Every year, Pam hosts a Christmas Breakfast.
It’s quite horrible for Pam. Pam positively hates to clean her house. But once a year, Pam hosts the Christmas Breakfast which means the house has to have its annual scrubbing from top to bottom. Her house is beautiful when it’s done. Out of everyone I know, I like Pam’s house best.
But cleaning it takes days of nonstop work, and that doesn’t include the hours of work preparing the food and setting the table. Plus, as presents,Pam bakes everyone 6 homemade blueberry muffins each. Except for me. I always get 12 homemade blueberry muffins. Yes, I’m just that special.
After days upon days of getting the house just right, baking muffins, staying up the entire night before to prepare the food and perform the elaborate Setting of the Table, Christmas Breakfast Time finally arrives. For Pam, the adrenalin kicks in when the guests arrive laden with gifts. She gets a second wind, just long enough to bustle around showing us all the food. Pam directs us to our seats, drinks are poured, and the food is scooped.
And for the first time in 524 hours straight, Pam sits down.
Christmas 2010, it was Christmas Breakfast Time and we had all arrived. Pam was bustling about with her perpetual smile.
There were mothers and fathers, brothers and nephews and nieces and dear 12-muffin friends all crowded into the house. Including Pam’s brother- and sister-in-law, John and Shelley, with their four children aged seven and younger. Shelley’s four children have severe allergies to sleep, so Shelley is in a perpetual state of exhaustion.
After the seats were chosen, drinks were poured and food was scooped, Shelley sat down with the baby on her lap and began to doze off.
Just as we were sprinkling our grapefruit with sugar, Maggie, the dog, peed on the floor.
Pam missed that part, because she was passed out, her cheek gently resting on a cushion of blueberry muffins.
From where he was sitting at the kiddie table on a tiny kid-sized chair, John could clearly see the dog peeing and yelled, “Maggie! No!”
Maggie had peed on the wooden part of the floor, but it was slowly oozing toward the carpet under the dining room table. But what was worse was that John and Shelley’s children immediately, as all children do, headed for the puddle of pee, intending to inadvertently splash through it.
If you have children, you know what I mean. Whenever there’s something to be avoided, children will somehow inadvertently end up right in the middle of it. For example, I have yet, in 10 years of parenting, to sweep up single a pile of dirt in the kitchen floor without a boy walking into the kitchen and stepping smack in the middle of my pile of dirt. Every time.
So…there’s the puddle of pee with four children converging on it as it oozes toward the carpet.
Shelley tries to gather the strength to stand up, but you can tell she’s just given up. There’s no way she’ll summon enough energy to stop the inevitable and all she can do is watch in silent horror as the scene plays itself out. John was doing his best to grab all four of his children simultaneously as they waddled past him toward the pee. The other guests were slow to react.
And then there was me.
I hadn’t started blogging yet, so I had gone to bed early and was fresh as a daisy and well rested.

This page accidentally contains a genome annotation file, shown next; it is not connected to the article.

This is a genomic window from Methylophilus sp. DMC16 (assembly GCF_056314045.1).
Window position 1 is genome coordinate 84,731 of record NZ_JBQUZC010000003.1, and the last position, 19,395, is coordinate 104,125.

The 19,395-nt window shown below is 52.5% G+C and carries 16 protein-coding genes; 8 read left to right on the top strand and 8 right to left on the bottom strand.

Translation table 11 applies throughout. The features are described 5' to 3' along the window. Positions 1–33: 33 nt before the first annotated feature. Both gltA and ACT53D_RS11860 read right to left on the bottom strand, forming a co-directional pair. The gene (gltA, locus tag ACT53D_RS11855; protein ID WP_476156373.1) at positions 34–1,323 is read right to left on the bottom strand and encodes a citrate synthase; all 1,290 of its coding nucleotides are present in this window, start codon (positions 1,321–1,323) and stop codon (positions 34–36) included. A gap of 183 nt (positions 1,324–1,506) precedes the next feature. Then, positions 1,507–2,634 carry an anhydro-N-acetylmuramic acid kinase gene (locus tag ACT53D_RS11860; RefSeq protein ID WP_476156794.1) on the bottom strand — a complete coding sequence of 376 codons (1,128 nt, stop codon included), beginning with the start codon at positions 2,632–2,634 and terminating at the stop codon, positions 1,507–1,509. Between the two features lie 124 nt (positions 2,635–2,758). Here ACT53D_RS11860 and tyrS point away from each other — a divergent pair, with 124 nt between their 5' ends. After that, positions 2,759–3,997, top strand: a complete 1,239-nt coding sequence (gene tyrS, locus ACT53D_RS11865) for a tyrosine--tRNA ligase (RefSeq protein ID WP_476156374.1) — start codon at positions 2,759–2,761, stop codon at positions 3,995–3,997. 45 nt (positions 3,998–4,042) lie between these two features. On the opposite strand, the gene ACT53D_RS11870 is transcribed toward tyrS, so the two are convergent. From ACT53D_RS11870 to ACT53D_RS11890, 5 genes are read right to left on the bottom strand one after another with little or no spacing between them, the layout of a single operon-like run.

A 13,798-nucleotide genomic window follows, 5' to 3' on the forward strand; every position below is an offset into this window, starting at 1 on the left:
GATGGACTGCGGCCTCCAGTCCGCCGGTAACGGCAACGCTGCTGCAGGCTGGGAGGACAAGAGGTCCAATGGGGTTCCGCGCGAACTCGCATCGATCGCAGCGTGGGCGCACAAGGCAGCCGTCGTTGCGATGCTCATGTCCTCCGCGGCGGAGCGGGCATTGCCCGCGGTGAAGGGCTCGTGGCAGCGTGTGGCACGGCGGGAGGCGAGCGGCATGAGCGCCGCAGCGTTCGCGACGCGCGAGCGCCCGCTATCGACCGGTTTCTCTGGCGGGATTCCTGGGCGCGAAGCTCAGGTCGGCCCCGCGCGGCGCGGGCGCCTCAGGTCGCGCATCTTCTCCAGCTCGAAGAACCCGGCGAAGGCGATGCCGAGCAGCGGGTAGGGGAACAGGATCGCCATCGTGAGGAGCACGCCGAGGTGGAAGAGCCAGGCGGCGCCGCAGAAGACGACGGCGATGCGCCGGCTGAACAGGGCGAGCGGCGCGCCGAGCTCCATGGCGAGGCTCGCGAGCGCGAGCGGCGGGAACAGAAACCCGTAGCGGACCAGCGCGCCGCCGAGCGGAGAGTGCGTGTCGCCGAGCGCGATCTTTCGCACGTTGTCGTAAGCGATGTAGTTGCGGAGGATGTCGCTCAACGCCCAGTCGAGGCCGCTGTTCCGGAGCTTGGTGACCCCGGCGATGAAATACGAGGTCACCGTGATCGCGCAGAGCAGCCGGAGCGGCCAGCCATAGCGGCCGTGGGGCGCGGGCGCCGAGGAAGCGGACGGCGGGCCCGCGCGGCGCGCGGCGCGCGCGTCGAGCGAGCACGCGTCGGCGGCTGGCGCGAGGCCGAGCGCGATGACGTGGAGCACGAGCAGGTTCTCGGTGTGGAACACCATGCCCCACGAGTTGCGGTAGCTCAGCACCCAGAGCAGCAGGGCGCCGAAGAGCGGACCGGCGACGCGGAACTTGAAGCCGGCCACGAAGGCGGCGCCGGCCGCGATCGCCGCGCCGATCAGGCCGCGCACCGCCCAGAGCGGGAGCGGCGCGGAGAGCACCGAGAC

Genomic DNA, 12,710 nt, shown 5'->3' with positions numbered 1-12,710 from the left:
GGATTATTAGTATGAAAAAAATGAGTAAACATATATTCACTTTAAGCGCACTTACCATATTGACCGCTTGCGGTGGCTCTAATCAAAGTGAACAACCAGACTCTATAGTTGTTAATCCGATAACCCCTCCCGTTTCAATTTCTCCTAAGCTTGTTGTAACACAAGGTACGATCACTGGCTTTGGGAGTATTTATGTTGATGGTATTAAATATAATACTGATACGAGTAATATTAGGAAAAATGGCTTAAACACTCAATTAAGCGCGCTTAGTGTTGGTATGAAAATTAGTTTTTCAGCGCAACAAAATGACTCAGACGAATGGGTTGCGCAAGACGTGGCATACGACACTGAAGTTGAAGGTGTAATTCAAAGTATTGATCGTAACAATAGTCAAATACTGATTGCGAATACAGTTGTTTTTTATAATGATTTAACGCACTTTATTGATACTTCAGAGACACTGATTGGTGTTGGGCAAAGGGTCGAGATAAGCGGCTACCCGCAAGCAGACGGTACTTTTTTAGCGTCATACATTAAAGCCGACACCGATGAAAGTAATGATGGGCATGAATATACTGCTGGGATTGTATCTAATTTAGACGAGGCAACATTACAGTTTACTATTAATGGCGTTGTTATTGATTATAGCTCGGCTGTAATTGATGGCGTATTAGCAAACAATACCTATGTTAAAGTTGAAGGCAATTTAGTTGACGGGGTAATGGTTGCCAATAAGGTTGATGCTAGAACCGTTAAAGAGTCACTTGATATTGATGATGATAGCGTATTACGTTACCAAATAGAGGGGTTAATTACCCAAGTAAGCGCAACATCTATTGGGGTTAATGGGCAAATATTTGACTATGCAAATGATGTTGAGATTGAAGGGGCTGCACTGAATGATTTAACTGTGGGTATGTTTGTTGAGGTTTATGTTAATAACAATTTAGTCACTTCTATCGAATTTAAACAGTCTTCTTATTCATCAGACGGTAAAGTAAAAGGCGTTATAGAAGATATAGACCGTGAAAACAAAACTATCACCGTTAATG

So, I took it upon myself to Save the Day.
I had to be fast. There was no time to waste. The children were lumbering closer and closer to the pee, slipping from their father’s grasp, and the pee was oozing closer and closer to the carpet. This was no moment for rational thought.
With my usual gazelle like grace, I sprinted into the kitchen and grabbed the first absorbent material I could find.
Pam’s kitchen dish towel.
Something in the more logical and sophisticated part of my brain was screaming, “Nooo! Not the dish towel! You know Pam put out her good one because she has her annual guests!”
But in the heat of the moment, the more primitive, reptilian part of my brain took over, and without considering the consequences, I hurtled back into the dining room, aimed the towel and dropped it over the puddle of pee. I could hear Pam’s mother-in-law gasp and say, “Not the good towel!”
And once it had left my hands and was no longer in my control, gently fluttering down onto the puddle of pee, all I could think was, “What have I done?”
Everyone stared, still as statues, forks halfway to their mouths. Shelley’s eyes were wide and shocked. The flurry of activity, followed by the sudden silence, had roused Pam and she looked on with resignation at the capricious whims of fate.
I gasped out, “Oh, Pam! I’m so sorry! Your good towel…”
With good grace she assured me that it was alright, pushed herself up from her chair, and delicately scooped up the towel. She said she’d wash it, but I’m pretty sure I saw her burying it in the back yard while we were unwrapping the presents.
I felt I had to make good on my faux pas. So, after the Christmas craziness settled down, I bought Pam a replacement towel. Two in fact.
I took a picture of them before I gave them to her. Here they are. Read the monograms carefully.
Why am I telling this? Because at the cookie exchange this morning we told each other our favorite Christmas Memories. And that is mine.
I managed to find a white elephant in my shed for the white elephant gift game at the Cookie Exchange.
Wendy was the happy, happy recipient. Yay, Wendy!
Oh, it’s not that bad. There was a nice new throw blanket in the bag with the elephant.